Achieving Balance: Role Adaptation Process of Adolescent Mothers Returning to School

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Benyapa Thitimapong
Wongchan Petpichetchian
Wantanee Wiroonpanich


               This study explored role adaptation process of first-time Thai adolescent mothers who returned to school during childrearing. A qualitative grounded theory study was undertaken to examine the process of role adaptation as being mothers and students at the same time. The participants were 17 student mothers with a healthy baby aged no more than 3 years. In-depth interviews and non-participant observation were carried out. Data collection and analysis occurred simultaneously during May 2013 to May 2014. Purposive sampling was used to select the first five participants and the rest were recruited through theoretical sampling including snow ball technique.
                The findings demonstrated that “achieving balance” was a core category of this study. Four axial categories were identified as their strategies used to adapt themselves in order to achieve balance in life during childrearing and studying including: 1) adjusting to new identities, 2) adapting lifestyles, 3) coping with the new roles, and 4) asking for supports.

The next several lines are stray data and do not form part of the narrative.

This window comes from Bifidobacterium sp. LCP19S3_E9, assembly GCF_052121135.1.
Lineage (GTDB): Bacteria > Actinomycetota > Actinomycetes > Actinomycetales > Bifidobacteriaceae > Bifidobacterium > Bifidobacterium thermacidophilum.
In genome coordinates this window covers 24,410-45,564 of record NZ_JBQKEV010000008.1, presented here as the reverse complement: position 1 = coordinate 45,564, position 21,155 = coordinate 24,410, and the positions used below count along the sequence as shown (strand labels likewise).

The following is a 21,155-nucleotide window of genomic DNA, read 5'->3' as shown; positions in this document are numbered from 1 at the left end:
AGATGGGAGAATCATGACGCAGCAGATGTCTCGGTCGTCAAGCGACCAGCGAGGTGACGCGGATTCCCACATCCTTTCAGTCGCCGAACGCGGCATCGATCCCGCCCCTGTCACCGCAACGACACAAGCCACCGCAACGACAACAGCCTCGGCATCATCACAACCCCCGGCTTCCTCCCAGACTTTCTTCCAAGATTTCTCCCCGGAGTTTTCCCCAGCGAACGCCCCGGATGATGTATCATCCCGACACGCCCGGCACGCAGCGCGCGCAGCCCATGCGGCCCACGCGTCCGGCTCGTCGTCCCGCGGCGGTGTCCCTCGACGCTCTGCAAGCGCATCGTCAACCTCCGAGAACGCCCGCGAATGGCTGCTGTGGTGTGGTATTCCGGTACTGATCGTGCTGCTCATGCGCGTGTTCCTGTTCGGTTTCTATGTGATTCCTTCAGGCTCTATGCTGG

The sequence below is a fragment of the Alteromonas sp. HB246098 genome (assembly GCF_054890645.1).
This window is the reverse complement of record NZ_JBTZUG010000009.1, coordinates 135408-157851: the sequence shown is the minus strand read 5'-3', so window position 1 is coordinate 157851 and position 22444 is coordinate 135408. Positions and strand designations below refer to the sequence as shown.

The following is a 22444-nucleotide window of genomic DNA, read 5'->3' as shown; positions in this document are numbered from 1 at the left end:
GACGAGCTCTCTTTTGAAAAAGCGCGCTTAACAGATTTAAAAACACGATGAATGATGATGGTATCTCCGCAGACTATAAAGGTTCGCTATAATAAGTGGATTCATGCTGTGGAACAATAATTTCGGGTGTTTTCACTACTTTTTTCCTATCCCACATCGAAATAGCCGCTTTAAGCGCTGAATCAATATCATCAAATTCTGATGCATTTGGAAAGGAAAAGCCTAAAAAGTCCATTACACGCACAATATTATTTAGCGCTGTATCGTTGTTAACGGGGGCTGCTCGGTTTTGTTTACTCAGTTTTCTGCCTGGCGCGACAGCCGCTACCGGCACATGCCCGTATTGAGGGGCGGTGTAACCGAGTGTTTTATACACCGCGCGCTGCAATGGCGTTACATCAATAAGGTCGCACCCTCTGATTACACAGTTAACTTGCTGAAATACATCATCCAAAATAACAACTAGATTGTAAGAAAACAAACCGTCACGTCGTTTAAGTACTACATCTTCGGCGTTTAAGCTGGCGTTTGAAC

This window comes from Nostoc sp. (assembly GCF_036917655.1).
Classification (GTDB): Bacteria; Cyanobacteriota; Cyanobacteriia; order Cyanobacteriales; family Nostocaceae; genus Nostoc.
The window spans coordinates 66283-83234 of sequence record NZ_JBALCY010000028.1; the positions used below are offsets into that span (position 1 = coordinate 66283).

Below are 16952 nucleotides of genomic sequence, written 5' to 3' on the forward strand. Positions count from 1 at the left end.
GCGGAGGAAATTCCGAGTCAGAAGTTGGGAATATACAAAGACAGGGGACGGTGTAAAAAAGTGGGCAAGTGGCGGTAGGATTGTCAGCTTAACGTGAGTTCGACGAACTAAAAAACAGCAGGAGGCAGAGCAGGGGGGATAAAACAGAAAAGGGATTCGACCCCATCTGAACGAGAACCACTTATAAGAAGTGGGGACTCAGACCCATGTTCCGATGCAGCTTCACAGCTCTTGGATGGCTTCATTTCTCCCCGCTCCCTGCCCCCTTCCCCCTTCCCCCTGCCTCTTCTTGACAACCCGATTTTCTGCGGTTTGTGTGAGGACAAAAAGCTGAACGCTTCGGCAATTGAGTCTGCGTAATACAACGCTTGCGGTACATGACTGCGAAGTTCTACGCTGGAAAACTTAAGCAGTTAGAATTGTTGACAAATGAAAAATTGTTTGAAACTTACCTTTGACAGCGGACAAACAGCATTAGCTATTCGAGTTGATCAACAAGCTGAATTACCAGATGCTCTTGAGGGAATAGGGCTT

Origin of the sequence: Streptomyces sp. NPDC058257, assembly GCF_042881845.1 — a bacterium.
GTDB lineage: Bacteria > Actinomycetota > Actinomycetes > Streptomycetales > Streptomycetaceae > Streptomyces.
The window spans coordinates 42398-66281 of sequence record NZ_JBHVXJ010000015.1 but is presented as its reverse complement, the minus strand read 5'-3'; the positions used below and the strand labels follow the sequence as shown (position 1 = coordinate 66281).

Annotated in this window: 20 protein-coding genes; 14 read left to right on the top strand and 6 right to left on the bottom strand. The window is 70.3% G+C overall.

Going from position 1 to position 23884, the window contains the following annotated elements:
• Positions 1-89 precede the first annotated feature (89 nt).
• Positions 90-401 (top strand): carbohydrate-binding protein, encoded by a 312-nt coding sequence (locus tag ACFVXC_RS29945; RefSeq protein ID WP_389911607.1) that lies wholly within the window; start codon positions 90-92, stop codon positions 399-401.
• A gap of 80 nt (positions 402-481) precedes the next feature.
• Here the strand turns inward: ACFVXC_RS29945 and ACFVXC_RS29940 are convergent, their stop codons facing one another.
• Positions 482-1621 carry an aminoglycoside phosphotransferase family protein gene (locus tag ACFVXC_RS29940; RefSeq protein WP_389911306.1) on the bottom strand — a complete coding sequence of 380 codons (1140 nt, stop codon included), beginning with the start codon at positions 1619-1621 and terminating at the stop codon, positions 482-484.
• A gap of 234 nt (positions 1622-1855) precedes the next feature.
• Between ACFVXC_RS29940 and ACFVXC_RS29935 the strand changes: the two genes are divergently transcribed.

Knowledge gained from this study is applicable for health care providers, particularly nursing educators and school nurses to facilitate and support adolescent mothers in dealing with maternal and student roles simultaneously in order to attain a balance in life. The substantive theory developed in this study can also be incorporated into nursing education of adolescent mothers to promote them remaining in school for their long term success.

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Thitimapong B, Petpichetchian W, Wiroonpanich W. Achieving Balance: Role Adaptation Process of Adolescent Mothers Returning to School. PRIJNR [Internet]. 2015 Aug. 18 [cited 2022 Oct. 3];19(3):257-69. Available from:
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